#5 Tyler Freeman – SS
Born: 05/21/1999 – Height: 6’ – Weight: 170 – Bats: Right– Throws: Right
Facts & Info: The Indians drafted Freeman in the second of the 2017 draft as a prep player in California, signing for $816,000 to become a pro instead of going to TCU. He played in the Arizona Rookie League in 2017 then ended up having shoulder surgery, but he recovered well and made it to Mahoning Valley in 2018 .352/.405/.511 in 72 games. In 2019 he played full season for the first time, splitting time between Lake County and Lynchburg, hitting a combined .306/.386/.410 with three homers and 19 steals. His brother, Cody, was drafted by the Rangers in 2019 as well.
Offense: Freeman hits with a balanced stance and a slightly open front leg. He keeps his hands at back shoulder length away from the shoulder. He has a bigger leg kick than you would expect for someone his size and power projection (which isn’t much) but he still makes a lot of contact. It’s a solid, compact swing though his hands do have a tendency to drift back behind his shoulder but he controls the bat very well and makes a lot of contact with a balanced finish. He can make contact with just about anything and while it’s not always hard contact, he doesn’t roll over and make a lot of soft ground outs. He manages to loft the ball and make line drive contact. He hasn’t consistently walked enough throughout his young career to buoy the hit tool, which I think is probably going to come in somewhere in the above average range because of how much good contact he can make, but the lack of plate discipline or propensity to walk as much as you’d like so far combined with the lack of power projection is something to watch for in how valuable the overall bat is going to play. But he should hit for a decent average without more than 10 homers and the on-base percentage will play a big factor in value.
Defense: While Freeman played mostly short in 2019, he projects better at second base long term. He’s got solid range and just an average arm from short and has all the instincts, hands and other consistencies you’d like from an infielder up the middle. But the arm and range probably are going to play best overall at second base. He can play shortstop in short duty probably and give you more than adequate performance but sticking him there for more than a handful of starts or over the course of the career it probably should grade out average to below possibly. However, the one caveat I would put with the doubt about his abilities at shortstop is that Freeman is the kind of player that sees all of his tools play up because of his hustle, baseball IQ and makeup and sometimes those types tend to get the most of their abilities and raise things a little bit.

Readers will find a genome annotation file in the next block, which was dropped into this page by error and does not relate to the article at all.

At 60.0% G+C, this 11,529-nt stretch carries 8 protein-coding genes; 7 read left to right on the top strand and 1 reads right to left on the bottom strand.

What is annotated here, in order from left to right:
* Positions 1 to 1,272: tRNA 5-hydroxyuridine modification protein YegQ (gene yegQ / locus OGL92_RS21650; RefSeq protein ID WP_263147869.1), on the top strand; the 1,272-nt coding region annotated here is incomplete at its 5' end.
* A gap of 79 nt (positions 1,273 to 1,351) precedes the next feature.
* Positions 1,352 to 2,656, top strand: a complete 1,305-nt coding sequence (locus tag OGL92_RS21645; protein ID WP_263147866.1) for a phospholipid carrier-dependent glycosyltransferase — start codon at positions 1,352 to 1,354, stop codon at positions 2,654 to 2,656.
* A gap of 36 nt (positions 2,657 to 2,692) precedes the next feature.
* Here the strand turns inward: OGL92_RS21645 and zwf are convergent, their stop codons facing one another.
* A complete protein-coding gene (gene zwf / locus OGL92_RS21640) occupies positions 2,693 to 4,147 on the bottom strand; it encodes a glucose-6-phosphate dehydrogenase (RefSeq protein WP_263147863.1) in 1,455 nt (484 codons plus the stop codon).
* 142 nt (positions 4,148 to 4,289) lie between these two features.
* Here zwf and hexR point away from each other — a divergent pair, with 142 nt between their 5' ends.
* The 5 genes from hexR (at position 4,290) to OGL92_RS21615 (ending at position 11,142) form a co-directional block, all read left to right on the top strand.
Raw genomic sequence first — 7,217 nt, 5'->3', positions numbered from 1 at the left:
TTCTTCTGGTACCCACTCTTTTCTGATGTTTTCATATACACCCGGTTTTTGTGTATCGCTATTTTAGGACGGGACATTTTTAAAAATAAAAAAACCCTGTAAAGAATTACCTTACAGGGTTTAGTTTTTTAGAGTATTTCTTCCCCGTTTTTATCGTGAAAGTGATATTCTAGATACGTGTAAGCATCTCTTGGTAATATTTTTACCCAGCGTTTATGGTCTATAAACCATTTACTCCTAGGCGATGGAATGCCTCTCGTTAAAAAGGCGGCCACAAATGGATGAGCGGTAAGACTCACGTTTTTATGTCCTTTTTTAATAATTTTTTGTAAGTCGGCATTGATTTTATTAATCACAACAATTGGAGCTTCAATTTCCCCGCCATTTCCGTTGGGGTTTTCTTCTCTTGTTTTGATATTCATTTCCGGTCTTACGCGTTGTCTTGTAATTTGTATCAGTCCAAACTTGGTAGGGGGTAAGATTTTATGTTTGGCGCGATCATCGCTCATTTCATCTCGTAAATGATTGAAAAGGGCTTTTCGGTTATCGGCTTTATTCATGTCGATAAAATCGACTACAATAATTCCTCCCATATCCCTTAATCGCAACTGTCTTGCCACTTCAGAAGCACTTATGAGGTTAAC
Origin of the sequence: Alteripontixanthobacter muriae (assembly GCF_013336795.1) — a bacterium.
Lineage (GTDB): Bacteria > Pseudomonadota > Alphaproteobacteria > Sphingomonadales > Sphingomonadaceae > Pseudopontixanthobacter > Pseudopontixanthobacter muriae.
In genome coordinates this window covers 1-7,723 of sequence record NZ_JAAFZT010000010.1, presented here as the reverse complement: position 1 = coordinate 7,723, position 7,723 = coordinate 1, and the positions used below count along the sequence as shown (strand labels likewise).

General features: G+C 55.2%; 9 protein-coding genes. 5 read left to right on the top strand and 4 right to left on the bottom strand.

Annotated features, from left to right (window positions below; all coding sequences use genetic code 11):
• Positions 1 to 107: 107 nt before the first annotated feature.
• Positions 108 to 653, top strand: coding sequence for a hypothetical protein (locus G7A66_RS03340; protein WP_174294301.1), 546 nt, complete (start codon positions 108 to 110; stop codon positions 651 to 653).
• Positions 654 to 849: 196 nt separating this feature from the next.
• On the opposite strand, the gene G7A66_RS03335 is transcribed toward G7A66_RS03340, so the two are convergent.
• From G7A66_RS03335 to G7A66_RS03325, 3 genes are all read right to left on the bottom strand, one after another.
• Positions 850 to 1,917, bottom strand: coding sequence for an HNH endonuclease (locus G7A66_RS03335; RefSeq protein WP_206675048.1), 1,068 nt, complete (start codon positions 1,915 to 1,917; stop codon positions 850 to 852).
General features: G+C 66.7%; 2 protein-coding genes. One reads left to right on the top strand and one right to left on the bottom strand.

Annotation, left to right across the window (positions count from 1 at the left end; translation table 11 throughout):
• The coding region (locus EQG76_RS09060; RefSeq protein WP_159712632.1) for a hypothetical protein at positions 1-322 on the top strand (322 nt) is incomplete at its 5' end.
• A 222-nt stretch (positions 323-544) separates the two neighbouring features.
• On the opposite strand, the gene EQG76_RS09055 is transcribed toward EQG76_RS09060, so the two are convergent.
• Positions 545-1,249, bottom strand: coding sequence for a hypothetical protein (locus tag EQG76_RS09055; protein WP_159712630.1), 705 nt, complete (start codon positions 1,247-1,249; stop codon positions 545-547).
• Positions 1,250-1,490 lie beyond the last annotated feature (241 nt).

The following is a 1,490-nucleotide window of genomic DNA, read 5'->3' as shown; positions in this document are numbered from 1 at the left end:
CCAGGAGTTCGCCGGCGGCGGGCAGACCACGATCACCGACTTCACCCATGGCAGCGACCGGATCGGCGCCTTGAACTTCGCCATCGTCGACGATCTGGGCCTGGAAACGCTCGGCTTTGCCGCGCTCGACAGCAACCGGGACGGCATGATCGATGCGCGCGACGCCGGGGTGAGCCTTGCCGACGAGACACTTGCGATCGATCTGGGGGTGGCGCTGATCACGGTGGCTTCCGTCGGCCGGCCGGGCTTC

Speed & Intangibles: At the moment I think you can call Freeman an above average runner and long term he’ll probably have average to above average speed. He’s not a burner but I think speed wise he has 15-20 stolen base potential and the quickness to handle second base along with it. As I mentioned about his defense, Freeman does have that classic, cliche ‘grinder’ makeup, a positive energy, infectious smile, plays hard and is liked by his teammates. He’s an Indians archetype player right now. His makeup, baseball IQ and work ethic can help raise his game from good as the sum of his parts rather than any one tool.